The Zoloft Lawsuit Center provides information about the SSRI antidepressant Zoloft, its link to birth defects and the serious side effects it causes.

Zoloft and Alcohol: Do They Mix?

If you’re wondering whether you should mix the antidepressant Zoloft (sertraline hydrochloride) and alcohol, the drug’s medication guide provides a clear answer when it states: “Do not drink alcohol while using Zoloft.”

Although you may not favor teetotalism, it’s important that you understand mixing alcohol and Zoloft presents certain health risks. Those risks, along with what you should do if abstinence is not a reasonable option, are described in greater detail below.

Potential Results of Mixing Zoloft and Alcohol

Sertraline and alcohol, while they’re very different drugs, can nonetheless produce similar effects on the body. This can not only result in Zoloft not working properly, but also enhance some of the possible negative side effects that these two substances share.

Zoloft helps improve mood in patients with depression by regulating serotonin (a brain chemical that affects feelings of well being). Alcohol, however, can cause serotonin levels to drop below pre-drinking levels, which may interfere with Zoloft’s ability to regulate the brain chemical. As a result, a patient might actually experience heightened depression as well as emotional instability when they combine Zoloft with alcohol.

Pfizer recommends that patients avoid drinking alcohol while taking Zoloft because sertaline, like beer, wine, and liquor, can cause drowsiness and negatively impact decision making and one’s ability to operate heavy machinery. Combining these substances, then, can lead to an intensification of alcohol’s effects on the body, potentially resulting in dizziness, blackouts, headaches, sedation, clouded judgment, shaking, sexual dysfunction, and more. Put simply, Zoloft can make one drink feel like several.

If You Drink While On Zoloft, Do So Moderately

Despite alcohol being contraindicated with Zoloft, giving up beer, wine, and liquor altogether may not be a realistic scenario. Medical professionals understand this, and in lieu of alcohol abstinence, will typically recommend moderate alcohol use when the occasion to drink arises.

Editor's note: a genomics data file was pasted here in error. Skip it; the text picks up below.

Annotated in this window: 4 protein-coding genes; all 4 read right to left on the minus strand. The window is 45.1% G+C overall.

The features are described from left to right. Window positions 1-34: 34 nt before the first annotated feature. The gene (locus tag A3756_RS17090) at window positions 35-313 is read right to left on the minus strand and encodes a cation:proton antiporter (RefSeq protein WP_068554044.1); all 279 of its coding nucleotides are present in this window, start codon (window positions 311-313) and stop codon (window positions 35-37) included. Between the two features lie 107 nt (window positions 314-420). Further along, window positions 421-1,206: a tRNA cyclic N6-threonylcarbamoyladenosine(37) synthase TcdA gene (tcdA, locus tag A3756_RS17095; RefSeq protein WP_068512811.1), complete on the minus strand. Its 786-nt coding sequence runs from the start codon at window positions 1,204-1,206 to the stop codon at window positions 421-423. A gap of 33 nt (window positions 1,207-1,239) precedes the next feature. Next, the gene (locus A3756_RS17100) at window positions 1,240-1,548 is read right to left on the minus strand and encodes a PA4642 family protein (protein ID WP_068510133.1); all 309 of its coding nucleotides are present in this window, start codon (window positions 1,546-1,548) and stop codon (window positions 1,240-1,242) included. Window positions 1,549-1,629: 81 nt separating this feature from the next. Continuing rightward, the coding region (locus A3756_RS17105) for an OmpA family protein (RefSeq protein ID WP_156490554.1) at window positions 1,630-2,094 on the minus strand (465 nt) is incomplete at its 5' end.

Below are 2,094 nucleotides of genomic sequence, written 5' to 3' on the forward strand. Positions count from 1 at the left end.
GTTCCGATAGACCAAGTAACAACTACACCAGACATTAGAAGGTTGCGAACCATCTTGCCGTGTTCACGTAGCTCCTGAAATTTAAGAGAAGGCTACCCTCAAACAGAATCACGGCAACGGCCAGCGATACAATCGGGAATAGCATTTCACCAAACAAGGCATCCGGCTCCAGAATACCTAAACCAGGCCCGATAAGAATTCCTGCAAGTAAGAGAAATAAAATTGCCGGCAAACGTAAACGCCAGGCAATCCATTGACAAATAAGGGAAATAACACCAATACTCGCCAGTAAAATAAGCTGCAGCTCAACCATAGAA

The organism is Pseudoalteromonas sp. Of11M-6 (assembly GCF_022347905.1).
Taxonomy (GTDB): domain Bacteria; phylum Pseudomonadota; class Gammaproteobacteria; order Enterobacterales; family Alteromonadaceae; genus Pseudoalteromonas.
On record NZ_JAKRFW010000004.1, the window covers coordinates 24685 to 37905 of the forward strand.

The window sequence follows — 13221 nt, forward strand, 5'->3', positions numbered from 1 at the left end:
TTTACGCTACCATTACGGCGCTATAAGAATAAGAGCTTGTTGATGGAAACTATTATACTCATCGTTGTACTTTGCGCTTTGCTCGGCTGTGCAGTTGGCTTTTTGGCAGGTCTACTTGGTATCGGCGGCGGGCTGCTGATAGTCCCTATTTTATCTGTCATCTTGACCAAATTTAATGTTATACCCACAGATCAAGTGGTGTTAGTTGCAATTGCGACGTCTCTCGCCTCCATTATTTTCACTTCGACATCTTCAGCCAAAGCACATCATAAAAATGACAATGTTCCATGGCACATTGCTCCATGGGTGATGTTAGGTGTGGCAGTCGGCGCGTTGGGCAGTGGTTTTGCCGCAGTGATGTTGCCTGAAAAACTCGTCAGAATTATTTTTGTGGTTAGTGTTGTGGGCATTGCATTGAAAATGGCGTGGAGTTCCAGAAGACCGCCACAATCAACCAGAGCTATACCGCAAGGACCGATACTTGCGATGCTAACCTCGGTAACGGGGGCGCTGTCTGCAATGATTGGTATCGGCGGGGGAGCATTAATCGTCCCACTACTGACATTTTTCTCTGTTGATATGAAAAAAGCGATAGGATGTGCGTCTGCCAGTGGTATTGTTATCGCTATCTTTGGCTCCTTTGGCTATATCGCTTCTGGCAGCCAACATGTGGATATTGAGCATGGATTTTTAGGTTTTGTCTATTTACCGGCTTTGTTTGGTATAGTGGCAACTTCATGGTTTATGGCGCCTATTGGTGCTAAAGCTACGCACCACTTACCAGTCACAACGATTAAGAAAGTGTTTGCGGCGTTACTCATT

Moderate drinking means 1 drink a day for women and two drinks per day for men (a drink being 12 ounces of beer, 5 ounces of wine, or 1-1.5 ounces of spirits). But be sure to speak with your health care provider, who understands your condition best, before consuming any amount of alcohol with Zoloft.

Your doctor might, in fact, recommend that you abstain from alcohol, especially if you have a predisposition towards substance abuse. One reason for this is that some patients have reported increased cravings for alcohol while on Zoloft. Although the evidence for this is primarily anecdotal, science does support the concept that increased serotonin levels (the result of Zoloft) causes alcohol cravings. It has also been theorized that sertraline induces cravings by affecting the area of the brain that controls addiction. Yet another idea posits that Zoloft, by lowering blood sugar levels, creates a desire for alcohol (which, when consumed, initially raises blood sugar levels).

Discuss Zoloft Complications With a Lawyer

A Zoloft alcohol injury is most likely not grounds for a lawsuit against Pfizer, as the company explicitly states that the two substances should not be combined. But several actionable side effects, including birth defects, are linked to Zoloft. To find out whether you might qualify for compensation from Pfizer, speak with an experienced lawyer from the Rottenstein Law Group by filling out this form or calling.
To Learn More, Download RLG’s Free Zoloft Brochure

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